The Call

(keywords: clergyman, city, boomerang, homeless person, jealousy)

The desert of Australia is a vast place. It is immensely beautiful, yet harsh and unforgiving.

Father O’Brien wiped his forehead with a handkerchief. Not that it did anything. The heat was so great that his sweat had evaporated before it could form beads. All that happened was Father O’Brien wiping the sunscreen off his face which made his fair skin burn even faster. He looked left and right, but there was no sign of life as far as the eye could see. He pulled at his Roman collar and retrieved his mobile phone from his back pocket. No reception.

“Oh dear,” he said to himself.

The clergyman knew he was in trouble. He shouldn’t have gone out on a whim, but last night, he’d had a dream in which The Lord had told him to go save a lost lamb in the desert. When he’d woken up, he’d hadn’t thought long about it. He had packed a suitcase, thrown it into the back of his car, and had left the city behind. Father O’Brien hadn’t thought about what could go wrong, always certain The Lord would guide him on his way. He always had. Obviously, he didn’t anticipate his car breaking down and hence didn’t bring any spare equipment. Nor did he bring enough water to last him at least a day. The Lord forgot to mention this.

Looking up to the heavenly blue sky, Father O’Brien squinted and spoke again. This time not to himself.

“Alright. I get it. You want me to literally go out into the desert to find this lost lamb. Okay, I’ll do it. You know me. Whatever you say, I will do your will.”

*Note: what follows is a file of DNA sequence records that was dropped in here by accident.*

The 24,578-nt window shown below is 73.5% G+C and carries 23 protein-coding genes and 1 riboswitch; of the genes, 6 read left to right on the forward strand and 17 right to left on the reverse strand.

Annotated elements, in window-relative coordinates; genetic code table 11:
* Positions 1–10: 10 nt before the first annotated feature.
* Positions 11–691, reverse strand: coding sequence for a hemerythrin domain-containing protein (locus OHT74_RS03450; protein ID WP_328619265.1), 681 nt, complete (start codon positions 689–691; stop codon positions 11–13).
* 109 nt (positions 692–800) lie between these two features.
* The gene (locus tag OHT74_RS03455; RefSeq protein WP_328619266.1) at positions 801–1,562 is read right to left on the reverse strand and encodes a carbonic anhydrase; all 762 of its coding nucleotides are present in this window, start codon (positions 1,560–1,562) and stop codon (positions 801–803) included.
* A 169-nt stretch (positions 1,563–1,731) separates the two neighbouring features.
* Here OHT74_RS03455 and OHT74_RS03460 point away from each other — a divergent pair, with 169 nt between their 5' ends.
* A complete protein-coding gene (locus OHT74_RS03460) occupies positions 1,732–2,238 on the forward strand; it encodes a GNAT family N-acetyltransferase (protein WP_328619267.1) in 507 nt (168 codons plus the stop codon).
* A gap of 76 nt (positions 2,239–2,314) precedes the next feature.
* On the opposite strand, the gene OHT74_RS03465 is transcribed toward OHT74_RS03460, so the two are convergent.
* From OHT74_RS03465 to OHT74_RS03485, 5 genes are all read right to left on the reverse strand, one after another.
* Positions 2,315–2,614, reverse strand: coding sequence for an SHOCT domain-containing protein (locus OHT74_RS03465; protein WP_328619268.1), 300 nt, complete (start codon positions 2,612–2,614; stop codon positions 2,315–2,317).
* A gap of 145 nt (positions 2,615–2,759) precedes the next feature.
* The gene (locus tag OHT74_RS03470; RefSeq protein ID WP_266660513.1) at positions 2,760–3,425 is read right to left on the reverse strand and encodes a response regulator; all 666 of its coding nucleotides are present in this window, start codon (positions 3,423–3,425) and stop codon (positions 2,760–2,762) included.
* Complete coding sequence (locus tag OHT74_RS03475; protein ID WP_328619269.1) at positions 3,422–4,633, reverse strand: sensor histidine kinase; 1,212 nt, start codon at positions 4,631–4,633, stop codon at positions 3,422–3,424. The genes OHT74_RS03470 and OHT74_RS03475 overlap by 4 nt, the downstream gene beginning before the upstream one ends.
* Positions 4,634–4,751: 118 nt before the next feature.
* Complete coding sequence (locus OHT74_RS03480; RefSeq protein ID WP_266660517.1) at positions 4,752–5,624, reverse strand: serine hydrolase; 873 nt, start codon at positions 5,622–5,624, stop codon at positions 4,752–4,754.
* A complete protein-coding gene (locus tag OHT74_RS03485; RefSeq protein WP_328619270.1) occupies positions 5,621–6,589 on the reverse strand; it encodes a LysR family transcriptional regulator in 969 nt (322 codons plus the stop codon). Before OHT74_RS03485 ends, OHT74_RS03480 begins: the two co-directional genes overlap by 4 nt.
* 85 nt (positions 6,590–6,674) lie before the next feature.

He threw the last empty water bottle through the open window into the car, looked around, and set off into the desert. Father O’Brien didn’t know that not leaving your vehicle when stranded was rule number one in this country. He had arrived only recently from Ireland and wasn’t familiar with the ways of this godforsaken place.

After a few hours of walking through the red dirt and getting stung through his trousers by the tough needles of the grassy-looking Spinifex, Father O’Brien felt the sting of the sun on his scalp. He stopped to tie knots on the corners of his white handkerchief and put it on top of his head before continuing.

“I look ridiculous,” he said to God. “I know you’re smirking up there.”

God remained silent.

Suddenly, a force hit him in the neck. His head felt like it exploded. He lost his balance, losing consciousness before he hit the ground.

When Father O’Brian woke up again, he wasn’t alone. A man sat about a meter away from him on his haunches, staring at him. His light blue eyes were a stark contrast of the dark, almost black skin. The man didn’t wear more than a loincloth. In one hand he held something resembling a spear and in the other a boomerang. Suddenly, fear gripped Father O’Brien. He couldn’t get up. He didn’t know the man’s intentions, and he couldn’t get away from him.

“Who are you? What have you done to me? What are you going to do with me?” His tongue felt like dry leather in his mouth. How long had he been out?